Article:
Table A2. The average fitness of the population, over 5 trials, for V = 30, and for different combinations of CR and F.
Table A2. The average fitness of the population, over 5 trials, for V = 30, and for different combinations of CR and F.
V = 30CR
0.20.40.60.8
F0.40.5450.4780.4940.551
0.80.4830.4730.4820.473
1.20.4870.4750.4740.476
1.60.5000.4750.4750.481
2.00.4920.4830.4750.487
Table A3. The average number of generations to converge to fitness 0.5, over 5 trials, for V = 30, and for different combinations of CR and F.
Table A3. The average number of generations to converge to fitness 0.5, over 5 trials, for V = 30, and for different combinations of CR and F.
V = 30CR
0.20.40.60.8
F0.420.017.417.020.0
0.818.816.817.418.0
1.219.217.217.817.6
1.619.018.017.617.6
2.018.618.418.418.6
Figure A1. The average fitness of the population against the generation.
Figure A1. The average fitness of the population against the generation.
Sensors 18 02117 g0a1

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Figure 1. (a) Terms and temporal series; (b) Term Cloud; (c) Relational Term Cloud.
Figure 1. (a) Terms and temporal series; (b) Term Cloud; (c) Relational Term Cloud.
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Figure 2. Overview of the proposed approach.
Figure 2. Overview of the proposed approach.
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Figure 3. Structure of a Stigmergic Receptive Field.
Figure 3. Structure of a Stigmergic Receptive Field.
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Figure 4. (a) Topology of a stigmergic perceptron; (b) Topology of a multilayer architecture of SRF.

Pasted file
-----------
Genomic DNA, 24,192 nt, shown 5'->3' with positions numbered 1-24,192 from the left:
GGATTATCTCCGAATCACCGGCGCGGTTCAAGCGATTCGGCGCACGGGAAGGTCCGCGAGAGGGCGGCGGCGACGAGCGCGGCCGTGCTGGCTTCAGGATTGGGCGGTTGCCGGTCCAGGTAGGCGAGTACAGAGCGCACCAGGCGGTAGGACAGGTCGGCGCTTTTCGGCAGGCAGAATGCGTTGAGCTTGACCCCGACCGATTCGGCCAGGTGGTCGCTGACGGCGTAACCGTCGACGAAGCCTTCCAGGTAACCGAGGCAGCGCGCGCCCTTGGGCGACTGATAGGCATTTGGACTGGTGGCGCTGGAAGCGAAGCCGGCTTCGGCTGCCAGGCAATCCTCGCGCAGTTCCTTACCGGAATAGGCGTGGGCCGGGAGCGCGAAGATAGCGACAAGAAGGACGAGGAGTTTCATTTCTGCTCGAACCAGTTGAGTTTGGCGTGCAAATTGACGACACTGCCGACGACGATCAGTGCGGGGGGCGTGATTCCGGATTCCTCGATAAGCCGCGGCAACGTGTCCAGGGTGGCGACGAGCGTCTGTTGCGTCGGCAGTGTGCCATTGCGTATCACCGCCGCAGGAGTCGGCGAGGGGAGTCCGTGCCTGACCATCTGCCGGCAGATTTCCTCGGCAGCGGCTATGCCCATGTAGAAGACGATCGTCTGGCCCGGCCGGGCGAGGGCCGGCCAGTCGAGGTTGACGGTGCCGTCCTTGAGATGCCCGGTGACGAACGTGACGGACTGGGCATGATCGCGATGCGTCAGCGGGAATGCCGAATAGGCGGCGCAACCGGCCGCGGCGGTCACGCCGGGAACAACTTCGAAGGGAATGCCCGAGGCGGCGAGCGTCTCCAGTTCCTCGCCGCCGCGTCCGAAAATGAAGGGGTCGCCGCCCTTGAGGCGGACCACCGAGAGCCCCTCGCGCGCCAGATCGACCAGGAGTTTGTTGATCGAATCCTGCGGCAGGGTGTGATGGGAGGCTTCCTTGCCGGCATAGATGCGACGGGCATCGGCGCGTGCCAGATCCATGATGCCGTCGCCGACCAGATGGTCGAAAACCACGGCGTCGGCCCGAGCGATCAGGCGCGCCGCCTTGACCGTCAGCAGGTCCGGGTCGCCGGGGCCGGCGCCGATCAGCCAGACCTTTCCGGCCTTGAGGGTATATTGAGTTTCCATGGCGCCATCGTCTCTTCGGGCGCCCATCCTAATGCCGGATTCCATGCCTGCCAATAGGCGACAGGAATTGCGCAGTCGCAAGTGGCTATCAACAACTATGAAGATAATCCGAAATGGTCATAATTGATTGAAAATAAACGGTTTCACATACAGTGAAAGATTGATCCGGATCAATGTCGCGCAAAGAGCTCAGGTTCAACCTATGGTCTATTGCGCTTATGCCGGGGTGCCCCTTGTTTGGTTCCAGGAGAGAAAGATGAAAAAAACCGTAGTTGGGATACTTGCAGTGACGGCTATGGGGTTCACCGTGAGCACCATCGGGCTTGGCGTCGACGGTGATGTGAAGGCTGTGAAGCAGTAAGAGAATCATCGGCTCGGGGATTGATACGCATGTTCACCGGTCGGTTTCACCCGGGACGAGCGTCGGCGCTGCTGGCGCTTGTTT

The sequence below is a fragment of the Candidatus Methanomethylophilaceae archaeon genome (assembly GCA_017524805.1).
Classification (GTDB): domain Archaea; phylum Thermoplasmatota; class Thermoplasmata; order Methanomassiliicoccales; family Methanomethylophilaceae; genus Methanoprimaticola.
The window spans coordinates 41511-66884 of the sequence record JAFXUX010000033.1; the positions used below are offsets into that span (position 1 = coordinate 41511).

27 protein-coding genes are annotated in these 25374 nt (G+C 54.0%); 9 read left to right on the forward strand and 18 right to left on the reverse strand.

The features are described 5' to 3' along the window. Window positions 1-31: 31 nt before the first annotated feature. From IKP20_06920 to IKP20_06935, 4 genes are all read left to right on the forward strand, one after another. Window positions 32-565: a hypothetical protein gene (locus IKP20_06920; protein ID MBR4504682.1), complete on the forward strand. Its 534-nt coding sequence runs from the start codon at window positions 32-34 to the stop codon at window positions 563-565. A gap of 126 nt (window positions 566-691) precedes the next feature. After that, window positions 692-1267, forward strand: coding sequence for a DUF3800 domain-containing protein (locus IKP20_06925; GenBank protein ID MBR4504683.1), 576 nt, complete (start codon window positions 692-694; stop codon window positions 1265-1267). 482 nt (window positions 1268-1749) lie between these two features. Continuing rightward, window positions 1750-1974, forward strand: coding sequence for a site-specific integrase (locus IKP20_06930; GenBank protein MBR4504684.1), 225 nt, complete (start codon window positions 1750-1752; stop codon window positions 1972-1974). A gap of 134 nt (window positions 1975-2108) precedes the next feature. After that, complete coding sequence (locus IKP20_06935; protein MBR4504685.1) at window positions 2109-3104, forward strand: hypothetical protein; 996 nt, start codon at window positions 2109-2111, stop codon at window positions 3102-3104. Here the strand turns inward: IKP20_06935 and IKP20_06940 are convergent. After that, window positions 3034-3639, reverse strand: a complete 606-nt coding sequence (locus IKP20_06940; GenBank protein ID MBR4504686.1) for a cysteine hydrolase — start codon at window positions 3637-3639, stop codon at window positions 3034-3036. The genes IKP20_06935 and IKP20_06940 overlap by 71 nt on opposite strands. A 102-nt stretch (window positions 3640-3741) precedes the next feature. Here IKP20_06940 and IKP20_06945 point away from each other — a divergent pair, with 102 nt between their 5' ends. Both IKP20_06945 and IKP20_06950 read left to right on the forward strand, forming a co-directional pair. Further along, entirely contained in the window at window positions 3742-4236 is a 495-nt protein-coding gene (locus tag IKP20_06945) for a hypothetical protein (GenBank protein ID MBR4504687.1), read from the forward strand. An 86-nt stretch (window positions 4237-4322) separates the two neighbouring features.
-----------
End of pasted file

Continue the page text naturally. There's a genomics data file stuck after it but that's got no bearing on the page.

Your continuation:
Figure 4. (a) Topology of a stigmergic perceptron; (b) Topology of a multilayer architecture of SRF.
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Figure 5. (a) Example of input signal for an SRF; (b) Corresponding archetype signal.
Figure 5. (a) Example of input signal for an SRF; (b) Corresponding archetype signal.
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Figure 6. The clumping process, with two levels, α 1 = 0.25 and β 1 = 0.75 .
Figure 6. The clumping process, with two levels, α 1 = 0.25 and β 1 = 0.75 .
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Figure 7. The marking and the trailing processes: (a) time domain; (b) stigmergy domain.
Figure 7. The marking and the trailing processes: (a) time domain; (b) stigmergy domain.
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Figure 8. (a) Two trails and (b) their similarity.
Figure 8. (a) Two trails and (b) their similarity.
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Figure 9. (a) Archetypes for social discussion topics, and related similarity between (b) archetypes trails and (c) an input signal trails.
Figure 9. (a) Archetypes for social discussion topics, and related similarity between (b) archetypes trails and (c) an input signal trails.
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Figure 10. The relational term cloud with some relevant social discussion topics.
Figure 10. The relational term cloud with some relevant social discussion topics.
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Table 1. Performance of the M-SRF and the DTW distances.
Table 1. Performance of the M-SRF and the DTW distances.
|L|F-Measure ± 95% Confidence Interval
DTWN-DTWEN-EM-SRF
100.299 ± 0.0050.355 ± 0.0080.297 ± 0.0070.360 ± 0.0060.383 ± 0.009
150.301 ± 0.0060.341 ± 0.0050.309 ± 0.0070.334 ± 0.0080.423 ± 0.010
200.339 ± 0.0030.389 ± 0.0030.344 ± 0.0040.386 ± 0.0040.410 ± 0.004